Advertisements that show hapless dads failing to look after their kids or mothers tidying up the house will be banned for reinforcing harmful gender stereotypes, the advertising watchdog has said.
The Advertising Standards Authority is extending its existing remit, under which it bans advertising that objectifies women and unhealthily thin portrayals of young women.
In a report released on Tuesday and written by the Committee of Advertising Practice, its sister organisation, the ASA argued for stronger regulation of gender stereotypes in ads.
The CAP will use the research to inform its writing of new standards that are due to come into place in 2018.
“This is a big wake-up call for the advertising industry — but it also highlights a commercial opportunity because when advertisers avoid stereotypes they can really stand out,” said Lindsey Clay, chief executive of Thinkbox, the marketing body for television advertising in the UK.
“The ASA is a very effective self-regulator. It’s certainly got teeth. There is a great stigma among advertisers of having complaints over one of their ads upheld by the ASA.”
The standards will set out the types of content that the ASA will scrutinise, including campaigns that suggest specific activities are inappropriate for boys or girls. As part of its research, the CAP considered several ads that had sparked complaints to the ASA.
In one for Aptamil, a baby milk powder made by a subsidiary of French food company Danone, girls were portrayed as growing up to become ballerinas, while boys grew up to become engineers and rock climbers.
Helen Messenger of Danone, said: “Gender stereotyping is an important issue in our society today and we look forward to the ASA report. As a responsible and diverse business, we will take its findings into account as we develop our advertising in the future.”
In an ad for the US clothing retailer Gap, a boy was shown growing to become an academic, while a girl was depicted growing up to be a “social butterfly”.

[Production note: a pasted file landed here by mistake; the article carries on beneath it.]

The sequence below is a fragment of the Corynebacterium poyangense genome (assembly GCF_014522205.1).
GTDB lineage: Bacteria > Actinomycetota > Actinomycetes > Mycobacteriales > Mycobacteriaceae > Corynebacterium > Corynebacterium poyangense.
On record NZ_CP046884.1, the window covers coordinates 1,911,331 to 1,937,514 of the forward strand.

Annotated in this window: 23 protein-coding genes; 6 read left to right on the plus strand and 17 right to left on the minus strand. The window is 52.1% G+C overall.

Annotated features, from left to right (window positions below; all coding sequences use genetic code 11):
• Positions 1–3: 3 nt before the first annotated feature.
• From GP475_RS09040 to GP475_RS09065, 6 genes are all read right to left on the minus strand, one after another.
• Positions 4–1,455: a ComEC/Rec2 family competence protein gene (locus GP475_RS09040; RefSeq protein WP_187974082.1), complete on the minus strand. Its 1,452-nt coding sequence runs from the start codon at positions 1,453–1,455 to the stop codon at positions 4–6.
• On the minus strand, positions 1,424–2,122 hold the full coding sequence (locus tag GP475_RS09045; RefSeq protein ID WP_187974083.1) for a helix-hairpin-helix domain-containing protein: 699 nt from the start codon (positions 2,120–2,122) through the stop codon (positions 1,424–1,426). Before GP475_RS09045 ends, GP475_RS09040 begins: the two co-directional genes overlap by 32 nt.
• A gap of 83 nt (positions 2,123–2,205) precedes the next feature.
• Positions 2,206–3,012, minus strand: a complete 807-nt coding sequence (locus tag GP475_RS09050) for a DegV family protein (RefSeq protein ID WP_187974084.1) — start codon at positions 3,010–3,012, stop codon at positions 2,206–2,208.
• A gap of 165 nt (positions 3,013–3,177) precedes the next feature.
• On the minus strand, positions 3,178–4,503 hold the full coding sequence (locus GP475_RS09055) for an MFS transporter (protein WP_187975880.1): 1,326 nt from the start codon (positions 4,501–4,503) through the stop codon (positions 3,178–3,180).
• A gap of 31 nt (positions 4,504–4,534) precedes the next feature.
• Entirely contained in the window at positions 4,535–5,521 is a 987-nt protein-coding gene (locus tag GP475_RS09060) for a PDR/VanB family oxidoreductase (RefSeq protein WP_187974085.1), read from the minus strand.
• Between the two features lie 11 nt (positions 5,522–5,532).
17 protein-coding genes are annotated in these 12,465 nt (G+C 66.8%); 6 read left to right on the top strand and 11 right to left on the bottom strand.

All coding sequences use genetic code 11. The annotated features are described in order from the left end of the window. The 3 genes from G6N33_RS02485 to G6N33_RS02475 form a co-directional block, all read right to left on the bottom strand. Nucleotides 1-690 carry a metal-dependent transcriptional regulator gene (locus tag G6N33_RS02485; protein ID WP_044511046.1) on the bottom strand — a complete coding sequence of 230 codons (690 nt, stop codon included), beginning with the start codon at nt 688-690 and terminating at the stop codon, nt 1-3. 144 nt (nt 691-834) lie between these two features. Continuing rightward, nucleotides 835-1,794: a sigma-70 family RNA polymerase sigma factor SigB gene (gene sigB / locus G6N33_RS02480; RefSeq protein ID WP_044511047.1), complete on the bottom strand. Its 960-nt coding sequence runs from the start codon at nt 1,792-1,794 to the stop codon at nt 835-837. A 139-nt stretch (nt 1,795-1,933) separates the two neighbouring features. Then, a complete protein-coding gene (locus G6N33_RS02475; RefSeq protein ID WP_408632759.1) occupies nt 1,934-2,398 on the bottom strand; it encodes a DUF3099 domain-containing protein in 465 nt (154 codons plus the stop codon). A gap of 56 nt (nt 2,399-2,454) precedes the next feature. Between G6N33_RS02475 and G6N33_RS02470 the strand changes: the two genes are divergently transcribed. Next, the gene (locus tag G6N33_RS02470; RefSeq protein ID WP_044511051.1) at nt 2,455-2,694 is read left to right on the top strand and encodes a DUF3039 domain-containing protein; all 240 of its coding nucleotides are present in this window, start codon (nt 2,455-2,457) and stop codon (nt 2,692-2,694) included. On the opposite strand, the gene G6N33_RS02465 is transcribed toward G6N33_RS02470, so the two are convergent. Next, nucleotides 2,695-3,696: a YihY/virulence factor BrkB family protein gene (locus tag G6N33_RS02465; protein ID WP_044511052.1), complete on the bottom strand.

Elsewhere, a television ad from KFC, the fast-food chain, showed two men discussing televisions they had just purchased. The first character said: “I just bought a 56-inch plasma.” The second responded: “Awww, adorable. I just bought the 90. Because I’m a man.”
The ASA received complaints for each of these advertisements but did not uphold them as they did not contravene existing standards.
“Portrayals which reinforce outdated and stereotypical views on gender roles in society can play their part in driving unfair outcomes for people,” said Guy Parker, chief executive of the ASA.
“While advertising is only one of many factors that contribute to unequal gender outcomes, tougher advertising standards can play an important role in tackling inequalities and improving outcomes for individuals, the economy and society as a whole.”
The ASA is an independent industry regulator and does not have the power to impose fines. It has a range of sanctions at its disposal, including working with internet search companies to remove online ads. UK broadcasters are also required by the terms of their licences to follow ASA rulings.
If the ASA finds an ad is misleading, it can ask the UK’s Trading Standards Authority, a government division, to intervene.
In its 2015-16 period, the ASA considered 1,378 cases relating to the depiction of women and men or both, of which 913 broadly related to women and 465 to men.
One 2015 advertising campaign for nutrition company Protein World, which featured a woman in a bikini and the words: “Are you beach body ready?” brought 380 complaints from the public. The ASA upheld the complaints over its health and nutrition claims.